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More on David Elliott and Bull
Visit his website at davidelliottbooks.com.




Serious business
Warner author on writing for children and Bull

12/22/16
By Kelly Sennott ksennott@hippopress.com



 Warner writer David Elliott’s introduction to Greek mythology was a comic book he read as a 9-year-old kid: Uncle Scrooge: The Golden Fleecing, published by Walt Disney in the late ’70s.

“I loved that story of Scrooge McDuck. Later, when I learned about the real myths, I said, ‘Wait, they stole that from Scrooge!’ The pleasure I had of the myth was rooted in the pleasure of reading that comic book,” Elliott said via phone from his home office last week.
The experience taught Elliott that children’s literature can be both funny and informative, a lesson he takes to heart as the author of many stories for kids, most recently This Orq. (He #1!) released by Boyds Mills Press in September. It’s the third in a series of picture books featuring Orq and his interactions with bullies, competition and friendship, and they’ve been printed in multiple languages, including German, Spanish, French, Hungarian, Swedish, Korean and Chinese.
This December, Elliott is in the midst of many projects. He’s concocting poems for an upcoming book, In the Woods, and he’s in the process of writing two novels, one with his son, Eli Elliott. 
But most importantly, he’s getting ready for the March 2017 release of his 200-page novel, Bull, which presents a new spin on the ancient Greek tale Theseus and the Minotaur. 
Elliott has been contemplating bringing new life to this story for years because of his unique perspective of it. He wondered, what was the Minotaur’s life like as a baby? As a toddler? As a young adolescent, or a teenager? What was the process that changed him into this monster?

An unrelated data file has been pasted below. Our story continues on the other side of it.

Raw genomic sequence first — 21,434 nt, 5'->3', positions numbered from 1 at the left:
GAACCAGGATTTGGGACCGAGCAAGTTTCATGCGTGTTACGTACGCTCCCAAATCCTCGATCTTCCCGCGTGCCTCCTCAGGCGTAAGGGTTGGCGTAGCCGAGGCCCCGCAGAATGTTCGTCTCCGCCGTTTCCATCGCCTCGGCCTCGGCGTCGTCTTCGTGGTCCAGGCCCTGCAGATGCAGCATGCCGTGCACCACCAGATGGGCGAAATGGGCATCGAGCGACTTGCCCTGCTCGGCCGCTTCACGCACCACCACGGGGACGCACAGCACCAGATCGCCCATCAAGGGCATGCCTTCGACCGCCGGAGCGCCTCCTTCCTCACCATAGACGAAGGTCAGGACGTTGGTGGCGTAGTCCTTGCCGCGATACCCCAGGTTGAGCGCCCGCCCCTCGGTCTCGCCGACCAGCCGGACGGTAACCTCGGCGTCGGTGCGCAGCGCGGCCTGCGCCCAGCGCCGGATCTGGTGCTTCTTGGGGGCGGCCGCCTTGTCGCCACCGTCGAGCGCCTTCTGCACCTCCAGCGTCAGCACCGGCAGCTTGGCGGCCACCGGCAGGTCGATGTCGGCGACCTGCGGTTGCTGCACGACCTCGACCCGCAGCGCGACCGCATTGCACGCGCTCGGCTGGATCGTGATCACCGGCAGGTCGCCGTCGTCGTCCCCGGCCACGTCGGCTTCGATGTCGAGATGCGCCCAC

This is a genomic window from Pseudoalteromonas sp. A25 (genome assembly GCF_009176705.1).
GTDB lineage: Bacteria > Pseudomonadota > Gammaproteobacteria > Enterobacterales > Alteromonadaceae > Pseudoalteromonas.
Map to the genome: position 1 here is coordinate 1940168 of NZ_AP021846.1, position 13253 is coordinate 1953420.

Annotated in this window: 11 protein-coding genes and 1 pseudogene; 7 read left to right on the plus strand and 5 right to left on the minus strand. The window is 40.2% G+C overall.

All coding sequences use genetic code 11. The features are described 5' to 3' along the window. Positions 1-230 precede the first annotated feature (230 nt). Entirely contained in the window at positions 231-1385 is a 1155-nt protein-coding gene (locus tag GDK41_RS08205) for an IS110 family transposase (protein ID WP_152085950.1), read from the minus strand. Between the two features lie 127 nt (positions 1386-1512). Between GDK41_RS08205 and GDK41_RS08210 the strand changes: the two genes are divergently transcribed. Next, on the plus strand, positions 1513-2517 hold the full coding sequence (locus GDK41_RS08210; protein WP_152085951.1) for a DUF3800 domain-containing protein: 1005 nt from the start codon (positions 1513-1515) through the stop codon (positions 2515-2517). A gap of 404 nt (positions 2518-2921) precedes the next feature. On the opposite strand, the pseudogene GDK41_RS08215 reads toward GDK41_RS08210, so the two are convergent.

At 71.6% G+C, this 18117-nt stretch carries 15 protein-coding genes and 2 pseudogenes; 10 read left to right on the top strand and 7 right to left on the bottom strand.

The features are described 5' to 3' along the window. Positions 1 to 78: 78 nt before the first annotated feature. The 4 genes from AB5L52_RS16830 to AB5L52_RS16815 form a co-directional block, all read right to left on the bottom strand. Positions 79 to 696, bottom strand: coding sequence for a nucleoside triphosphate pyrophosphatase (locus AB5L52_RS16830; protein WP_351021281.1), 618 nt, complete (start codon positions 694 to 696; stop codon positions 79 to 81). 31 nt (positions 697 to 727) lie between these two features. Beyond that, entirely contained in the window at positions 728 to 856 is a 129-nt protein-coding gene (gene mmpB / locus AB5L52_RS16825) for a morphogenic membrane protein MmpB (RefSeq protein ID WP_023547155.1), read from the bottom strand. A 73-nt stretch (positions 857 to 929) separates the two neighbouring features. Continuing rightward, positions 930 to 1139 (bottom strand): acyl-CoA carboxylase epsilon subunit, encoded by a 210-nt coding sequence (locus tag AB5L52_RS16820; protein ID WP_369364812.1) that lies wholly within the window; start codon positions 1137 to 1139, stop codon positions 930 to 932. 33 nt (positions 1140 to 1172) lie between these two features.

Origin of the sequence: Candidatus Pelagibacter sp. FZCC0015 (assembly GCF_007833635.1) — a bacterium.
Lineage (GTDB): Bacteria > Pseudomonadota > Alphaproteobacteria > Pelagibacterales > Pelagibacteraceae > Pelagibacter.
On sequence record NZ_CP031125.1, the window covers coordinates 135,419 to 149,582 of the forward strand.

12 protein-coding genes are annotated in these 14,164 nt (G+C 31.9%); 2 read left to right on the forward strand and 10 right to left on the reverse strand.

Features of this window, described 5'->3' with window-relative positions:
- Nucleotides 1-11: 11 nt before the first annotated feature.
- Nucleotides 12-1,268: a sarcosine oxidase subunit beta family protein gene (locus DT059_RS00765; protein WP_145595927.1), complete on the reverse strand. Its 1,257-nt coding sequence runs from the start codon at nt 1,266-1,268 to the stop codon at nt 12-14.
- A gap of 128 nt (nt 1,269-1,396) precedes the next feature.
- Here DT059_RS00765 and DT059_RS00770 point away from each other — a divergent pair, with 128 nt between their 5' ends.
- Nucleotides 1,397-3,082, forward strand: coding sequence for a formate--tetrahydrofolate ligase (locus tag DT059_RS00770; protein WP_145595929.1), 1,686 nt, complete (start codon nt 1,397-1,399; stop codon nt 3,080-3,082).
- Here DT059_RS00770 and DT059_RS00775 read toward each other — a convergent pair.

“Theseus, even though he is the father of democracy, he was a thug. He was a frat boy. He was a bro,” he said. “My sympathies have always been with the Minotaur in that story.”
But what’s truly unique about Bull is that it’s written entirely in verse, with each character speaking in a particular poetic form. The book’s Amazon description compares Elliott’s tactic to Lin-Manuel Miranda’s in Hamilton, turning a classic on its head in form and approach. 
“I love books that have one foot in objective reality and one foot in the landscape of imagination and all its possibilities,” Elliott said. “But one thing that has to be there for me is the opportunity to explore the playfulness, the resilience and the depth of our language. So Bull, yes, is about the minotaur — it’s about that myth — but it also very much is about language, and the way language can work.”
He had some concerns about getting such an unusual story published but was very happy when his agent, Kelly Sonnack, loved the idea and the first 15 pages of his “crazy manuscript.” They got two offers and took the one with Houghton Mifflin Harcourt, which is packaging Bull as a dark, comedic young adult novel. 
At his publisher’s request, Elliott has been working hard getting the word out, updating his website, organizing book events and creating a blog to promote the story. 
“All writers are balancing the day-to-day stuff of life,” Elliott said, noting that there’s the publicity stuff, administrative work and editing. “But all that surprisingly takes a lot of time.”
And if you’re not careful, he said, those things can overtake the most important work: writing. 
Elliott didn’t always want to be a writer; first, he wanted to be an opera singer and studied classical voice at a conservatory. He feels privileged to be able to do this job instead. It’s a surprise what comes out every time he sits at his desk.
“When I sat down to write the book, as always, I had no idea what the book was going to be about. … I think Eudora Welty said, ‘If you haven’t surprised yourself, you haven’t written.’ And that’s true as much for writing a novel as it as for writing a picture book,” he said.
To date, Elliott has so many titles to his name, from picture and poetry books to middle-grade and young adult novels. They cover all topics — animals, dinosaurs, orphans, jungles — and even though humor is an important element in his stories, he takes the job very seriously.
“Even if you’re writing funny books, it’s a serious business because you’re providing fodder for people who are not yet fully developed — physically, emotionally, physiologically. And I feel very privileged to be able to do it. I do it the best I can,” he said.





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